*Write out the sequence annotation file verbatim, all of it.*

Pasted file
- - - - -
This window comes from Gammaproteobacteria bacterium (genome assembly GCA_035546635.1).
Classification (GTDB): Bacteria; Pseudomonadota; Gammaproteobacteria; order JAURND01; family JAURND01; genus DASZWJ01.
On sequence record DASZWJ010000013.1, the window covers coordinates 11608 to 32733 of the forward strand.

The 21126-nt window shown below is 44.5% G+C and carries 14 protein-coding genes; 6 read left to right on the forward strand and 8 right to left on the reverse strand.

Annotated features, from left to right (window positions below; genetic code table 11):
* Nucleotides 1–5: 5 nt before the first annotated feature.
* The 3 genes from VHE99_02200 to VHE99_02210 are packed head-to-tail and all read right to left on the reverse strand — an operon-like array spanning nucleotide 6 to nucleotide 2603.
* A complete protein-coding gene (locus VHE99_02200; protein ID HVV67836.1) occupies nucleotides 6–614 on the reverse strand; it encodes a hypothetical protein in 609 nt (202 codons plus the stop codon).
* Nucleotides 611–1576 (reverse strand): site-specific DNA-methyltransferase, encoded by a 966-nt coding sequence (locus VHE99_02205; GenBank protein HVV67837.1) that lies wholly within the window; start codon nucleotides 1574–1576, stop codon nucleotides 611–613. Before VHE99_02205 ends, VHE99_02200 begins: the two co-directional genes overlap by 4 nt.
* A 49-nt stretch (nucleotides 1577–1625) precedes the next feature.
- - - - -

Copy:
This window comes from Gammaproteobacteria bacterium (genome assembly GCA_035546635.1).
Classification (GTDB): Bacteria; Pseudomonadota; Gammaproteobacteria; order JAURND01; family JAURND01; genus DASZWJ01.
On sequence record DASZWJ010000013.1, the window covers coordinates 11608 to 32733 of the forward strand.

The 21126-nt window shown below is 44.5% G+C and carries 14 protein-coding genes; 6 read left to right on the forward strand and 8 right to left on the reverse strand.

Annotated features, from left to right (window positions below; genetic code table 11):
* Nucleotides 1–5: 5 nt before the first annotated feature.
* The 3 genes from VHE99_02200 to VHE99_02210 are packed head-to-tail and all read right to left on the reverse strand — an operon-like array spanning nucleotide 6 to nucleotide 2603.
* A complete protein-coding gene (locus VHE99_02200; protein ID HVV67836.1) occupies nucleotides 6–614 on the reverse strand; it encodes a hypothetical protein in 609 nt (202 codons plus the stop codon).
* Nucleotides 611–1576 (reverse strand): site-specific DNA-methyltransferase, encoded by a 966-nt coding sequence (locus VHE99_02205; GenBank protein HVV67837.1) that lies wholly within the window; start codon nucleotides 1574–1576, stop codon nucleotides 611–613. Before VHE99_02205 ends, VHE99_02200 begins: the two co-directional genes overlap by 4 nt.
* A 49-nt stretch (nucleotides 1577–1625) precedes the next feature.